The wax-coated powders of the microdose drug obtained in step (a) were mixed with crystalline lactose pulverized into particles below 80 mesh to form properly diluted powders and the the diluted powders were sieved to pass the particles below 80 mesh. The particles were mixed with crystalline lactose, crystalline cellulose (Avicel PH 102: a trade name, made by Asahi Chemicals Co., Ltd.) and potato starch using a V-type mixer for 10 minutes and after adding thereto a proper lubricant, the mixture was formed into tablets of 6 mm diameter and 75 mg/tablet. One tablet contained 20 μg of the microdose drug.
(ii) Wet granulation method.
The wax-coated powders of the microdose drug obtained in step (a) were mixed with crystalline lactose pulverized into particles below 80 mesh to form properly diluted powders and then the diluted powders were mixed with pulverized crystalline lactose, crystalline cellulose (Avicel PH 101), and potato starch, thereby a fluidized bed granulation was performed using the potato starch paste as a binder. Then, the particles formed were dried for 30 minutes at 50° C. and sieved to pass particles through 32 mesh. Then, the particles were compounded with a proper lubricant and formed into tablets by the method shown in step (i) described above. The tablet contained 20 μg of the microdose drug.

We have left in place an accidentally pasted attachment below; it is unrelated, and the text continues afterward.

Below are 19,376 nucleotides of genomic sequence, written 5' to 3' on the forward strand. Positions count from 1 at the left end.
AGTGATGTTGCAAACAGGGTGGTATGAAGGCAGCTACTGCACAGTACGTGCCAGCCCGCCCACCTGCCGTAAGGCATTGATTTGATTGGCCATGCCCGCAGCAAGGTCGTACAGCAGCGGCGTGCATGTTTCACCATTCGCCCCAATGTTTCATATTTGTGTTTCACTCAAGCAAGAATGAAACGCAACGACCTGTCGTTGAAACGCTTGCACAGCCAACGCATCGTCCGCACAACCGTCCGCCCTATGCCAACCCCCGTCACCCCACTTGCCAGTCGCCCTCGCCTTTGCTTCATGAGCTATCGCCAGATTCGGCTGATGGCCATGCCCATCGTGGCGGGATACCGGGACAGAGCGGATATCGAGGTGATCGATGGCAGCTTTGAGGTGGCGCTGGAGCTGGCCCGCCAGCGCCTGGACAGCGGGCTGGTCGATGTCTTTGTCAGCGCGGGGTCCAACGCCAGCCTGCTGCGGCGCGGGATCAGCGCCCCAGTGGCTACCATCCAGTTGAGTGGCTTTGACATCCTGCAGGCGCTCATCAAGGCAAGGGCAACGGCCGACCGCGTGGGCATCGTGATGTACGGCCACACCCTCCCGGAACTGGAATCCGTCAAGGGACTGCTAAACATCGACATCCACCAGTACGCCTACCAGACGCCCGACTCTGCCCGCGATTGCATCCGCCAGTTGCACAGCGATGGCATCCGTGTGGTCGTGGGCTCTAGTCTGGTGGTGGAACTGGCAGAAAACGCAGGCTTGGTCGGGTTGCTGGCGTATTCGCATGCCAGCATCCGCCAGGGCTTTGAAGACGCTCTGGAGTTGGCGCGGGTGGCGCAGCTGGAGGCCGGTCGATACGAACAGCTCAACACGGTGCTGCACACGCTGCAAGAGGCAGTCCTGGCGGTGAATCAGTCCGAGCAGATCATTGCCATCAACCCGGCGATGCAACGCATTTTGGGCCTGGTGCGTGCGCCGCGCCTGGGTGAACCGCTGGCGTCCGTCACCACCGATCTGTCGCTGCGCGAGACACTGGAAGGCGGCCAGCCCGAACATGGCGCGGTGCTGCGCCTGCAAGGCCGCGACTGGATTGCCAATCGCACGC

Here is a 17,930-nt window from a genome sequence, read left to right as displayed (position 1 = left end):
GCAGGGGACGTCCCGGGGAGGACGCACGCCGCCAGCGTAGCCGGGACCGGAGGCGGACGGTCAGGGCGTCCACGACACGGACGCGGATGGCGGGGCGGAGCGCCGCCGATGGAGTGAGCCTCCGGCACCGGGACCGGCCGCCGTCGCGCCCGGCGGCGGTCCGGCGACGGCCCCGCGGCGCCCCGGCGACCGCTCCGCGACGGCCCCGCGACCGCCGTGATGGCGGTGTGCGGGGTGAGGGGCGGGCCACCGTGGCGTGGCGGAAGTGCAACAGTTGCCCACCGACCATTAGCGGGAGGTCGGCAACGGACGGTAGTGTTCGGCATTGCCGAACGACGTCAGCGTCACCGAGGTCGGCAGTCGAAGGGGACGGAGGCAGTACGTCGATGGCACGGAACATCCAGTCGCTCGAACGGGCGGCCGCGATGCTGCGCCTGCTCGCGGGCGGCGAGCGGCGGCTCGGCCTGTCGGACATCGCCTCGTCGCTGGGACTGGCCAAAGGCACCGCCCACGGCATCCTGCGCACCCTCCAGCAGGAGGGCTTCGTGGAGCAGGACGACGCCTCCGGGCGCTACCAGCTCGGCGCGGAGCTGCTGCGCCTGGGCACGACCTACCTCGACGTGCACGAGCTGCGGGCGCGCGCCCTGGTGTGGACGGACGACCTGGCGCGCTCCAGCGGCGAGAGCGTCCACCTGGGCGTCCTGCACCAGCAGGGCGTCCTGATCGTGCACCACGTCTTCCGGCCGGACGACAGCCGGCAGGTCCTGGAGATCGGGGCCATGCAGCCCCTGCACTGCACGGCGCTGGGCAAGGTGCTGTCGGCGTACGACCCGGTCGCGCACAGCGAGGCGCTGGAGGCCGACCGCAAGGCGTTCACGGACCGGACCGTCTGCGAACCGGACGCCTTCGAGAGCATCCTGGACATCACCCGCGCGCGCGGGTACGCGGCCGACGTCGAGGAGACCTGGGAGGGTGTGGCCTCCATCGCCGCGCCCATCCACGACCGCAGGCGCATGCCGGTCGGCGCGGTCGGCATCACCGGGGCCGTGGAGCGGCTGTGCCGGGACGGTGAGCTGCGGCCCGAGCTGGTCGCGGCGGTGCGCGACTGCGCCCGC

Practical examples of this invention are shown in the following table.
__________________________________________________________________________ (b) Production of solid drugMicrodose (a) Production of wax-coated powder preparationExampledrug Wax Amount* Solvent (tablet)__________________________________________________________________________1 formoterol Lubriwax 5 dichloromethane (B)fumarate 102 H2 formoterol Lubriwax 5 " (A)fumarate 102 H3 formoterol Lubriwax 30 " (B)fumarate 102 H4 formoterol Lubriwax " " (A)fumarate 102 H5 formoterol Lubriwax 200 " (B)fumarate 102 H6 formoterol Lubriwax 100 acetone (B)fumarate 1017 formoterol Lubriwax 100 " (A)fumarate 1018 formoterol castor wax 100 " (B)fumarate9 formoterol " 100 " (A)fumarate10 formoterol " 50 " (B)fumarate11 formoterol " 50 dichloromethane (B)fumarate__________________________________________________________________________ Amount*: Weight ratio to 100 of the microdose drug. (A): Wet granulation method; (B): Direct compression method
(a) Production of wax-coated powder of β-methyldigoxin:
In a 100 milliliter eggplant type flask was placed 1.5 g of Lubriwax 102H (a trade name, made by Freund Industrial Co., Ltd.) and the wax was dissolved in 50 ml of a carbon tetrachloride solution of 0.5% polyoxyethylene castor oil derivative HCO-60 (a trade name, made by Nikko Chemicals Co., Ltd.) under heating. In the solution was suspended 1.5 g of β-methyldigoxin and the flask was immersed in an ultrasonicator for 5 min. at 50 KHz and 150 watts, whereby a good suspension was obtained. (Note: When HCO-60 was not added, the aggregation of β-methyldigoxin occured greatly). The suspension was distilled by means of a rotary evaporator to remove the solvent and after drying the residue at 4 hours under reduced pressure at room temperature using phosphorus pentoxide, the product was sieved to pass particles through 150 mesh, whereby the wax-treated product of β-methyldigoxin was obtained.